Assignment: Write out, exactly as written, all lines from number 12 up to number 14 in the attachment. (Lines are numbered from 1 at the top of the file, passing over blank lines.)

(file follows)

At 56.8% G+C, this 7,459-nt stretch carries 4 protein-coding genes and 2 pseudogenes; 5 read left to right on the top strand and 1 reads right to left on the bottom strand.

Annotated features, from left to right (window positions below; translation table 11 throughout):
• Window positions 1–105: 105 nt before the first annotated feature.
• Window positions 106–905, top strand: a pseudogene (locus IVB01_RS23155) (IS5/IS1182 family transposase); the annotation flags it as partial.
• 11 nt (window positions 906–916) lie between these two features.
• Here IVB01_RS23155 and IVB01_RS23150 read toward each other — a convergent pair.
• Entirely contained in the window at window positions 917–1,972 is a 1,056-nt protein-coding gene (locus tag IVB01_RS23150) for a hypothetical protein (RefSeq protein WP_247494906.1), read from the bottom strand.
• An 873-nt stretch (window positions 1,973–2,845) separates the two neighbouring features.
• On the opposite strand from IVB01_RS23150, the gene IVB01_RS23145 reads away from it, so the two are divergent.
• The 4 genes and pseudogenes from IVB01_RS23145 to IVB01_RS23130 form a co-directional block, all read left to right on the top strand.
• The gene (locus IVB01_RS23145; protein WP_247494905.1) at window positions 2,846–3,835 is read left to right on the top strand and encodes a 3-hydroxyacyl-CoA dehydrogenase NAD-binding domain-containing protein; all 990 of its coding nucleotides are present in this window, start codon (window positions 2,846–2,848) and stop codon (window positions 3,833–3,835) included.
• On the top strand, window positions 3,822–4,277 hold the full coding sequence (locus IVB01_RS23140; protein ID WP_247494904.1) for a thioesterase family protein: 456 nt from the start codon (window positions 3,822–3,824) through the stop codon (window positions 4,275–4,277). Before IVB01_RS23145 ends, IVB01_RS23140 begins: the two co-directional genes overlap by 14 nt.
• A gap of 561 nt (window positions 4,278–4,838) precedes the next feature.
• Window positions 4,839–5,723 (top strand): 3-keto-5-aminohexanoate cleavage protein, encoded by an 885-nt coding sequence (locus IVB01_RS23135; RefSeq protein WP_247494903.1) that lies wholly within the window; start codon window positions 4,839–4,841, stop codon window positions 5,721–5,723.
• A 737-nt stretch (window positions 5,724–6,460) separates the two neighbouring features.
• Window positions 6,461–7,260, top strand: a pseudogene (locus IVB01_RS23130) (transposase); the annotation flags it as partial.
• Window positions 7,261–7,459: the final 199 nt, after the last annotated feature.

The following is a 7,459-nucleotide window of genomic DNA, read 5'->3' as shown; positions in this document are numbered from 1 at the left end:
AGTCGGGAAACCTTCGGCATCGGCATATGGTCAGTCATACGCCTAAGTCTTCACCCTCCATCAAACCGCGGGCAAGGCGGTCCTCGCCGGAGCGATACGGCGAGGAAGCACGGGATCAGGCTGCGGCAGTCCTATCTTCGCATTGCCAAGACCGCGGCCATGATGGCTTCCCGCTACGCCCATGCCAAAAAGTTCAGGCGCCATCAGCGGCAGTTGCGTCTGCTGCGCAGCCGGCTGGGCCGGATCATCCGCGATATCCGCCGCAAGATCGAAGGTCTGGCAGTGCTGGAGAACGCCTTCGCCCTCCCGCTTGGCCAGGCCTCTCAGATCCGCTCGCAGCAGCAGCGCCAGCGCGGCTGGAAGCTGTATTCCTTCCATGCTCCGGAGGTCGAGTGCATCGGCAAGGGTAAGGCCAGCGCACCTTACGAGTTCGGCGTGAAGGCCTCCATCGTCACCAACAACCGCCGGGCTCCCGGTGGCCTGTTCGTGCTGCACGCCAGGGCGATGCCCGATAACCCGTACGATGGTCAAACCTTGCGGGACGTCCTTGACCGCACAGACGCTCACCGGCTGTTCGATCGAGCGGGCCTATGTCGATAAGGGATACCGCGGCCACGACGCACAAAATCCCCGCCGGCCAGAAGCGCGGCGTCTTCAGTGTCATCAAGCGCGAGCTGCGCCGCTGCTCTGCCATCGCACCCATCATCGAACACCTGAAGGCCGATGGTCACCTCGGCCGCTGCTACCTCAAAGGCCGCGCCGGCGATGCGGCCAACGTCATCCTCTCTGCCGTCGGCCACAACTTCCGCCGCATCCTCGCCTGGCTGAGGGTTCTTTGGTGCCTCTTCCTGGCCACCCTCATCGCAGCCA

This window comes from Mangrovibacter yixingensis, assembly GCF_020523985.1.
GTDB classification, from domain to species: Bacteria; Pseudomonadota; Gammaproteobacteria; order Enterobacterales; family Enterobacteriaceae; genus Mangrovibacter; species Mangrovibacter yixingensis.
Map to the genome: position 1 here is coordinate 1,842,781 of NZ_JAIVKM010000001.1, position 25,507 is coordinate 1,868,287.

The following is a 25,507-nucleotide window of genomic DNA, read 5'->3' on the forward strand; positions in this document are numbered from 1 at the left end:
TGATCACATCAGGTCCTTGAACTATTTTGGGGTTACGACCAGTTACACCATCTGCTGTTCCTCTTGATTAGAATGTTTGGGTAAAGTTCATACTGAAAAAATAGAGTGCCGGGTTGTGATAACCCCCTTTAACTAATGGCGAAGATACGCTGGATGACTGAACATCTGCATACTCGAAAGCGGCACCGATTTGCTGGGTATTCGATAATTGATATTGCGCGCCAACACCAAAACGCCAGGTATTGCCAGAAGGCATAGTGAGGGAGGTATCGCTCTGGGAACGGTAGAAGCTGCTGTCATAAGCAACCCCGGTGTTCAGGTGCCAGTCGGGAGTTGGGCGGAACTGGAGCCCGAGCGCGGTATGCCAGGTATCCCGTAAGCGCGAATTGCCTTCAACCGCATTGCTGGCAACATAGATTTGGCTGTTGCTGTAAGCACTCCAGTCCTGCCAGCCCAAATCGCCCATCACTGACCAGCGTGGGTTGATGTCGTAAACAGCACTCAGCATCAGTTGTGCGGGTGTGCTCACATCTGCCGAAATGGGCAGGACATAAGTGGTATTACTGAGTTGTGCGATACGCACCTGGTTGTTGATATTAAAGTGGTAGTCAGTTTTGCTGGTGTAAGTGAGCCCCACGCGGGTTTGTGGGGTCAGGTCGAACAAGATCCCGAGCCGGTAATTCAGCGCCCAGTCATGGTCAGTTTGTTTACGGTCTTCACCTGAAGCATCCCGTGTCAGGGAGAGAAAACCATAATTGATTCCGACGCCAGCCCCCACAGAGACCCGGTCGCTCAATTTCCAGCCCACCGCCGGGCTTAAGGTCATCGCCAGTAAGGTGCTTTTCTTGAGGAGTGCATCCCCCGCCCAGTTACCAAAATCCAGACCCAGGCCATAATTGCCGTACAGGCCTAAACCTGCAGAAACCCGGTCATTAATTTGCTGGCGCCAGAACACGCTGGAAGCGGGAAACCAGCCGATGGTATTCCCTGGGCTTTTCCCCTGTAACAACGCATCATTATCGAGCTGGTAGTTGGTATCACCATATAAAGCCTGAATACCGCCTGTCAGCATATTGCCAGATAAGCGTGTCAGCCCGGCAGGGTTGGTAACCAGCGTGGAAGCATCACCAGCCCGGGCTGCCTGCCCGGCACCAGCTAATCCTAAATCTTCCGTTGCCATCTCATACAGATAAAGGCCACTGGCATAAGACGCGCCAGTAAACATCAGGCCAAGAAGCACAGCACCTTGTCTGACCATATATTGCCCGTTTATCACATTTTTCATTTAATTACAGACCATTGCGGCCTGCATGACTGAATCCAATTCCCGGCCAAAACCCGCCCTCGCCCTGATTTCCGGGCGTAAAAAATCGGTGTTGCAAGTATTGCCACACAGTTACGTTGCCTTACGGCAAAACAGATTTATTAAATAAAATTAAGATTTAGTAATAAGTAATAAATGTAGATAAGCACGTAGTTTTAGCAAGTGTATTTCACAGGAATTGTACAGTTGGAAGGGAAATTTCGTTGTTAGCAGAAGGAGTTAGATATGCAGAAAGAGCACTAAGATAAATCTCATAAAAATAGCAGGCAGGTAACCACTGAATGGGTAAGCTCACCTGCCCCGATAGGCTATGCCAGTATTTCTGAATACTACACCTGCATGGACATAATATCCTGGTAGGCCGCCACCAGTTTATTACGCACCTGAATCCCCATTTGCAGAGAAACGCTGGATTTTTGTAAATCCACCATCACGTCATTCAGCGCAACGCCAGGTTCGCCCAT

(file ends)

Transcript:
• On the top strand, window positions 3,822–4,277 hold the full coding sequence (locus IVB01_RS23140; protein ID WP_247494904.1) for a thioesterase family protein: 456 nt from the start codon (window positions 3,822–3,824) through the stop codon (window positions 4,275–4,277). Before IVB01_RS23145 ends, IVB01_RS23140 begins: the two co-directional genes overlap by 14 nt.
• A gap of 561 nt (window positions 4,278–4,838) precedes the next feature.
• Window positions 4,839–5,723 (top strand): 3-keto-5-aminohexanoate cleavage protein, encoded by an 885-nt coding sequence (locus IVB01_RS23135; RefSeq protein WP_247494903.1) that lies wholly within the window; start codon window positions 4,839–4,841, stop codon window positions 5,721–5,723.